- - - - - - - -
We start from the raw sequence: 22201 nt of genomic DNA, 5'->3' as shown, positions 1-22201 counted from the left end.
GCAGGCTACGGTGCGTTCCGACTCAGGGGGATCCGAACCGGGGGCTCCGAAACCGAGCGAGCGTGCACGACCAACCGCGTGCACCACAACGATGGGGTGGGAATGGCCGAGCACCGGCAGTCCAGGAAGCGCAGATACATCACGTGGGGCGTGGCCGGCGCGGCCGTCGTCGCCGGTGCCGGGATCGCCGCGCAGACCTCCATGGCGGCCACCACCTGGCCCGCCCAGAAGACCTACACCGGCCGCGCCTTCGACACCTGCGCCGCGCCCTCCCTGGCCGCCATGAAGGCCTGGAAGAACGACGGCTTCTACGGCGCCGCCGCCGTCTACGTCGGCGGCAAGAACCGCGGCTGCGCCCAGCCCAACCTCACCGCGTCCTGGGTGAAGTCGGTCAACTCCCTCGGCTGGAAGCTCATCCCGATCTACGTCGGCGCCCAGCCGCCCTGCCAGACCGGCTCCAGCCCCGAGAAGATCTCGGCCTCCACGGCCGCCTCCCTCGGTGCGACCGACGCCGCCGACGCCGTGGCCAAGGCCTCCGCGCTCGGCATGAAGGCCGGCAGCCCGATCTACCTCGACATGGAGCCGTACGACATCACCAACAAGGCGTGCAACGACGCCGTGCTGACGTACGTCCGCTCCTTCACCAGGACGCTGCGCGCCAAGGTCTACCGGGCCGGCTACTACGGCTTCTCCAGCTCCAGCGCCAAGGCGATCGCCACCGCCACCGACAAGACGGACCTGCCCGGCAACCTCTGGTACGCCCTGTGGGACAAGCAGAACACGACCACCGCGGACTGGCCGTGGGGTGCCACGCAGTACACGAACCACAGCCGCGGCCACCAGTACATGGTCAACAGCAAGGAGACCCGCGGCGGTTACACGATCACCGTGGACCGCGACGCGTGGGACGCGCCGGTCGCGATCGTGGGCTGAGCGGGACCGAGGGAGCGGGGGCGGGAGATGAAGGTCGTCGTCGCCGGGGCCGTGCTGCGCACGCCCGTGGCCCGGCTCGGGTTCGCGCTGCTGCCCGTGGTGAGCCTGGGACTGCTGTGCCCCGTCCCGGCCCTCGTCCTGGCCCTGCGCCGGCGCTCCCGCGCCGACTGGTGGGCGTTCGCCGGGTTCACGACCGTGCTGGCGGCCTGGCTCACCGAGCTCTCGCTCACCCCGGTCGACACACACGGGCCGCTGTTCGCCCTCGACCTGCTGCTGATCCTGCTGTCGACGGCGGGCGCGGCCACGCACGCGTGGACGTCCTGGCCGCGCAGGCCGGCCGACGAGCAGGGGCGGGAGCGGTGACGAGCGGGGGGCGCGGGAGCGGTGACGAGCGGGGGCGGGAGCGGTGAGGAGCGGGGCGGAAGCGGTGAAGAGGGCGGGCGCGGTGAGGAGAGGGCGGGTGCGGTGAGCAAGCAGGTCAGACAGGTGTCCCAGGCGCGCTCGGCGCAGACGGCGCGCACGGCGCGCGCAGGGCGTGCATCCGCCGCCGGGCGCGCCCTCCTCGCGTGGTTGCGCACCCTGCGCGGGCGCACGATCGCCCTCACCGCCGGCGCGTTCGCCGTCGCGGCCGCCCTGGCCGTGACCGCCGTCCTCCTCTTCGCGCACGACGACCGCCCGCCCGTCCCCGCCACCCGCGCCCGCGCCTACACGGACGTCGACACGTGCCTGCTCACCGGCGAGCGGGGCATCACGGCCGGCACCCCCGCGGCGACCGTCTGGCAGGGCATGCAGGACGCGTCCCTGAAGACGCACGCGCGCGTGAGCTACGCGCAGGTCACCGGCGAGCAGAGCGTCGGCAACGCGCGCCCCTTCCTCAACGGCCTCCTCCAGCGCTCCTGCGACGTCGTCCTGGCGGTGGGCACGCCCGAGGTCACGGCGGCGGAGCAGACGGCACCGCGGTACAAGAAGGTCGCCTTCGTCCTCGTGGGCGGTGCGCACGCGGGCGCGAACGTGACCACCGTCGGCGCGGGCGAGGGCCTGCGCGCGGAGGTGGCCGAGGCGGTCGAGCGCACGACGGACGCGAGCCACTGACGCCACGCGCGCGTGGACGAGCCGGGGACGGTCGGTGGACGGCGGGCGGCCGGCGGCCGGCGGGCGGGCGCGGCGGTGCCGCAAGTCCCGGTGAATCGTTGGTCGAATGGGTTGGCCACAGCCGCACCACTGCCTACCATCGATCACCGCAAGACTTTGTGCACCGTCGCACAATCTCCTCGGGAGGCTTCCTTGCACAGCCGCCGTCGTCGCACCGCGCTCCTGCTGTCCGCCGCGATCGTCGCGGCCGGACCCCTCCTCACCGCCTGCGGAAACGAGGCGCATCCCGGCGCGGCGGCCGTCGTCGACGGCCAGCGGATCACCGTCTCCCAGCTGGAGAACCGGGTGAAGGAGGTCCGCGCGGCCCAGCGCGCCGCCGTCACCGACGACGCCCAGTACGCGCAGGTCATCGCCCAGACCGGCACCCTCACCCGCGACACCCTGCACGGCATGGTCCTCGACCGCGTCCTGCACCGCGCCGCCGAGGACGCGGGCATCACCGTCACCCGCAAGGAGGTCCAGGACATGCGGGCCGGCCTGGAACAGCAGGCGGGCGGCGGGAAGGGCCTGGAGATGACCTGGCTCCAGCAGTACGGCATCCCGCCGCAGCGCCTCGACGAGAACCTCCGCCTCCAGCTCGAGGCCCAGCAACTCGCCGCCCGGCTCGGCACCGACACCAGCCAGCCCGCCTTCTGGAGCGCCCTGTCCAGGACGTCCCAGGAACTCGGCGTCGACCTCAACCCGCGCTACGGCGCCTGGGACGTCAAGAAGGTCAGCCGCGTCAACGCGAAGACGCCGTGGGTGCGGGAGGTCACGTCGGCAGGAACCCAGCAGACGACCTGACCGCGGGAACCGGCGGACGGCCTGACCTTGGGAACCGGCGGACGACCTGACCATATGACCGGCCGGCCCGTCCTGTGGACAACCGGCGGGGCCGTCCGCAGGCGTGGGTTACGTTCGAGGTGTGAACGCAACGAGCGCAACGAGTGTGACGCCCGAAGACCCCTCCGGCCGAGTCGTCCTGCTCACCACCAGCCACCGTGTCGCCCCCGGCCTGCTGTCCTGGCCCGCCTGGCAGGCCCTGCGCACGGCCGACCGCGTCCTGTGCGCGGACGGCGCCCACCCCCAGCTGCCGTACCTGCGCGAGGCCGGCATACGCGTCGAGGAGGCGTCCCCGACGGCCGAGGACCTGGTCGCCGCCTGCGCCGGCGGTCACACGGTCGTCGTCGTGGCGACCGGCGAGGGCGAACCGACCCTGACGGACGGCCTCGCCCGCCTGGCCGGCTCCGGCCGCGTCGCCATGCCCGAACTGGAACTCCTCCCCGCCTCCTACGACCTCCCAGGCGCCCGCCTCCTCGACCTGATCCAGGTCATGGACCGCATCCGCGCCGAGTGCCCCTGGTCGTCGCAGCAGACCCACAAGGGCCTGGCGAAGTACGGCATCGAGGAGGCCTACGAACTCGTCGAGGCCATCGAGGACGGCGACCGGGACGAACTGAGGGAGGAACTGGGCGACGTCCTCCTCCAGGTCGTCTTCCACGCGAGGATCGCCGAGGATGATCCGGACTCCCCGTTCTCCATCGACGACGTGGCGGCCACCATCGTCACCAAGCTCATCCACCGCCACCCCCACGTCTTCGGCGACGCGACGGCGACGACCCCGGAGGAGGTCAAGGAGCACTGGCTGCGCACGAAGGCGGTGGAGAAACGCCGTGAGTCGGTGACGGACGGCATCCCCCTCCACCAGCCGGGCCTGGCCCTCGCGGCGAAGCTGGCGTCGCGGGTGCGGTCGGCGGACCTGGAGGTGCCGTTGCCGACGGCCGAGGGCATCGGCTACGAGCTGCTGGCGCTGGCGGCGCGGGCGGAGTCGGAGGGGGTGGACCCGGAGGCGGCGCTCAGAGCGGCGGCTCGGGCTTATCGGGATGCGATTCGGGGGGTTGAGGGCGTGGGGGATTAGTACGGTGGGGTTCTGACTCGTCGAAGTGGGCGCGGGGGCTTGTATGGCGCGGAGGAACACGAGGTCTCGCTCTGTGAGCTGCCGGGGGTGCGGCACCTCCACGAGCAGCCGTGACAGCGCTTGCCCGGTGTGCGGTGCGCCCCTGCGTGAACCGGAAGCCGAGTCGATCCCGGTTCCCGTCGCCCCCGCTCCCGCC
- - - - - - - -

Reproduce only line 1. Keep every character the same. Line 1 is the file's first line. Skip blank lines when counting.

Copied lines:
We start from the raw sequence: 22201 nt of genomic DNA, 5'->3' as shown, positions 1-22201 counted from the left end.